I'm not demoing, I'm making finished recordings at home. Big difference. I have sixty-odd songs that I could hum for you right now, but I've narrowed it down to five that are 'ready' to record. I'm using my own gear, and doing it as outboard as possible, using GarageBand as a glorified tape recorder (Ableton Live makes it too easy to cheat). It's going to sound horrible, in a lot of ways, which is what I want. It's NOT demoing, I'm not making demos, with the intention of making 'proper' recordings somewhere else later. These are the recordings, capturing actual sonic events happening in real time. And I have ten rules...
|Mic and amp. All you need.|
1. As much as possible, I must use equipment I have to hand, and not solve problems by buying or borrowing gear.
2. Everything must go into the computer via a microphone, including synths and loops.
3. Everything must go through an external pre amp and compressor.
4. Direct recording is allowed for secondary parts, and sonic diversity, ie using the Avid Eleven Rack for guitar solos and bass tracks.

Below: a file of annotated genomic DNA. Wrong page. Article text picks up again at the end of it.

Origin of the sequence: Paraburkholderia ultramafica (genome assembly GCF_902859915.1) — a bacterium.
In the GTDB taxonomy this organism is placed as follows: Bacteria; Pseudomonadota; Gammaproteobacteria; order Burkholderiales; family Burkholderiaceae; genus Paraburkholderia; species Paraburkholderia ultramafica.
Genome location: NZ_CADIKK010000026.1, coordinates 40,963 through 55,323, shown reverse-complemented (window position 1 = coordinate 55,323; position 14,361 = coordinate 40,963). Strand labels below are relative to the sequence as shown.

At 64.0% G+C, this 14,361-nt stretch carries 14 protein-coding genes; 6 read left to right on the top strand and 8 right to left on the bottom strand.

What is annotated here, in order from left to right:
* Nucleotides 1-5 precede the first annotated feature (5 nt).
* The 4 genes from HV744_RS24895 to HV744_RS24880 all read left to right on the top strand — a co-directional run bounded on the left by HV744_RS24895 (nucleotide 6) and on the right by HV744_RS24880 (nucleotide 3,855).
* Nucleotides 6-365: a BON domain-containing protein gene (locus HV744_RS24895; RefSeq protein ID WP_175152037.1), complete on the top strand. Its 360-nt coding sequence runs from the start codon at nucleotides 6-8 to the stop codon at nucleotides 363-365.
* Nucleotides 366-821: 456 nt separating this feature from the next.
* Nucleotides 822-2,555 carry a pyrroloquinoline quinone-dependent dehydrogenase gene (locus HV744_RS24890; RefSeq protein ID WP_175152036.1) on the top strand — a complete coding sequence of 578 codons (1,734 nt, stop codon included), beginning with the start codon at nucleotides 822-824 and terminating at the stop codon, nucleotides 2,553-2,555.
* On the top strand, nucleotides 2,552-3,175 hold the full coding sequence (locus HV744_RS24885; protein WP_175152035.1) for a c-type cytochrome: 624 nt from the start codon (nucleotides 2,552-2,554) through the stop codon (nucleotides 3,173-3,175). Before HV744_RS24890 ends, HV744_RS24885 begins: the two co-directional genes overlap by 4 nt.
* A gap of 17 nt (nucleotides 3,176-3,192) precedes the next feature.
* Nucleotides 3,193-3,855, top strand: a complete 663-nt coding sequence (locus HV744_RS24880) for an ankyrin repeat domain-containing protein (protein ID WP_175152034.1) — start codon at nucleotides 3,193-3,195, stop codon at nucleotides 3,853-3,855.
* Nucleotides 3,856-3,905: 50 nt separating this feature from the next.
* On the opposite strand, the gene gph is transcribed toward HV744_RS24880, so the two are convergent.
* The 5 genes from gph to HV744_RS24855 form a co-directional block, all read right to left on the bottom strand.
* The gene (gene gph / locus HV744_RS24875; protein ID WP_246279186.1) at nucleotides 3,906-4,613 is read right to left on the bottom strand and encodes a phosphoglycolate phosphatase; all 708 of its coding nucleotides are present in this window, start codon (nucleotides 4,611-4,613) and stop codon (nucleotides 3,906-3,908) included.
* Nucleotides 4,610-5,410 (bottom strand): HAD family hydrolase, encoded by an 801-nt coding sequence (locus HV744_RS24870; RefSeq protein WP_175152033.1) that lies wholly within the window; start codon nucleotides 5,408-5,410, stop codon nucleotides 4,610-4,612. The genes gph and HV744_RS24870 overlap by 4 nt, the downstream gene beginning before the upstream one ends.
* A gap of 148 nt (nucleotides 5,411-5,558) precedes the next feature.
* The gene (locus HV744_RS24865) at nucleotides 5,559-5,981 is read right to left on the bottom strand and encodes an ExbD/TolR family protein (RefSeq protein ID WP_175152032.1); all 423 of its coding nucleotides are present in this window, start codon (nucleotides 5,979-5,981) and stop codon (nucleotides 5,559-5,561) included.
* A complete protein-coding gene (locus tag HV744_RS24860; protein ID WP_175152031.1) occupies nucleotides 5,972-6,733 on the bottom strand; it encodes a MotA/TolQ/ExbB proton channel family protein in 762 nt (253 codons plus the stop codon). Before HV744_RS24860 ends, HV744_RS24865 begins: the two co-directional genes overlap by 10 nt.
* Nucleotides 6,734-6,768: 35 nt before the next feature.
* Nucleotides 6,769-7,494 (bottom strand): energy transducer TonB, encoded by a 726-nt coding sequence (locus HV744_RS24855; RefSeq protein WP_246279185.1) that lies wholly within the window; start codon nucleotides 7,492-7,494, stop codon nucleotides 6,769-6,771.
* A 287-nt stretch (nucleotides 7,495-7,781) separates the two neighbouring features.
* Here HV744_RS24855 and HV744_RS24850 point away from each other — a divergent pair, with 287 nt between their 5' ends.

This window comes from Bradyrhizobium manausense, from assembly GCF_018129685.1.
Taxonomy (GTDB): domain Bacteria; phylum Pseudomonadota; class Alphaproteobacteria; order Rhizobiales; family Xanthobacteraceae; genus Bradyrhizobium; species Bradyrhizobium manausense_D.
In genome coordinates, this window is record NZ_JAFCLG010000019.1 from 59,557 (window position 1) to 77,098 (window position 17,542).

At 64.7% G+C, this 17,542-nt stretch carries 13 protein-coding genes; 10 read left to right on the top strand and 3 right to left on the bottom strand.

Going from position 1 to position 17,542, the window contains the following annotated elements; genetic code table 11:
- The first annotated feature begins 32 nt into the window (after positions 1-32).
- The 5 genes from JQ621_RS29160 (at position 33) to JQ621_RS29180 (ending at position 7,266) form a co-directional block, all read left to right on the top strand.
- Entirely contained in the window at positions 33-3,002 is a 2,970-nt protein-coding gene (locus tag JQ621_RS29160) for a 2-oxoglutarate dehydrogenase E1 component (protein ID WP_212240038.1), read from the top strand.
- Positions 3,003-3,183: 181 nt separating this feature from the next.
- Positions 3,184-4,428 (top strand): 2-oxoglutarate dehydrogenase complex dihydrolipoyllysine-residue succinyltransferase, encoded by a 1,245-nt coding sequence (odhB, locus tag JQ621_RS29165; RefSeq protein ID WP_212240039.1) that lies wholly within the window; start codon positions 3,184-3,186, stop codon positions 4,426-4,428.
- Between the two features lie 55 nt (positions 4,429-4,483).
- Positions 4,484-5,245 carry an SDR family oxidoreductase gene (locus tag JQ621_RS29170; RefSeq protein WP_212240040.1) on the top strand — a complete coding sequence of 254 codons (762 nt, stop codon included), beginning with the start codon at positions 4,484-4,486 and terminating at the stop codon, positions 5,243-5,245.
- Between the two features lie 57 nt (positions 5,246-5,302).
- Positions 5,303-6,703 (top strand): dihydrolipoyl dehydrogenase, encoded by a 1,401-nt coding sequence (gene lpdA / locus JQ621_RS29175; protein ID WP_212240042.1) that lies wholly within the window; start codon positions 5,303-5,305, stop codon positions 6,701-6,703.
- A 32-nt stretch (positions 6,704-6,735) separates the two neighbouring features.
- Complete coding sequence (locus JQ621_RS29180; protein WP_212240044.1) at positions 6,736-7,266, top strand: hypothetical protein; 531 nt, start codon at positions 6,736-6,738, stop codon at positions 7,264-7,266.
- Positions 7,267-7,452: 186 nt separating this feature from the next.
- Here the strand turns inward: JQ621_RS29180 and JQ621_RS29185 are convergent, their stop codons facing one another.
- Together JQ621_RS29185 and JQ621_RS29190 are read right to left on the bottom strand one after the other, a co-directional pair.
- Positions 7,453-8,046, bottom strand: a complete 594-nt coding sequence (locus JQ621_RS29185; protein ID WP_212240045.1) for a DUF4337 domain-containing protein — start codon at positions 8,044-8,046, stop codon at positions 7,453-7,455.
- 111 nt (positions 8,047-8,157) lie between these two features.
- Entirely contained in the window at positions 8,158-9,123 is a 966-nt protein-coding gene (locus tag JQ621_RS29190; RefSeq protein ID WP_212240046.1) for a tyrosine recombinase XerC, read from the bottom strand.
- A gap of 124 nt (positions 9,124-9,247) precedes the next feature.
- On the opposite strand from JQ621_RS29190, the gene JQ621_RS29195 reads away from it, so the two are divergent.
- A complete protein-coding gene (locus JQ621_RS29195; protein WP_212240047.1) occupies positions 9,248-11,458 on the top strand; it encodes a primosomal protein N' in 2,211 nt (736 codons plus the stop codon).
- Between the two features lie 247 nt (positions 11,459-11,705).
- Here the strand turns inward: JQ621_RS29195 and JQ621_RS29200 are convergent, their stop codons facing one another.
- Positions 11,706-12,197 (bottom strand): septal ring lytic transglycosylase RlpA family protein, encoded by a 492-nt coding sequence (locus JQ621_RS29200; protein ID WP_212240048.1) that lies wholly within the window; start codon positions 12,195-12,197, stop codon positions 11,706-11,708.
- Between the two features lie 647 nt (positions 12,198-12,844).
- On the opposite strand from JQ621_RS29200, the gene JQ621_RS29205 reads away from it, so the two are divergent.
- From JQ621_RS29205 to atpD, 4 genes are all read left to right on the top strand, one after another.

5. Every part must be one continuous take - no comping allowed!
6. Editing is allowed, as long as it doesn't compromise rule 5. No copying and pasting is allowed.
7. EQ is allowed in GarageBand.
8. Effects processing must be kept to a minimum.
9. PSP's Vintage Warmer (www.pspaudioworks.com) is used as a mastering plugin across the mix, simply because I don't have any hardware that'll do the job.
10. Sound quality is not a priority. Getting the songs across is the priority.
This week I'm recording rhythm tracks, and working on a vocal production style that fits the theme...again, it has to be hardware-based, which is proving tricky. I'm using software to figure out what works, then I'll have to reproduce it in hardware. I'll bite the bullet and post some movies/audio when I get the vocal thing cracked!
|Vintage Warmer 2 running in GarageBand's Master Track|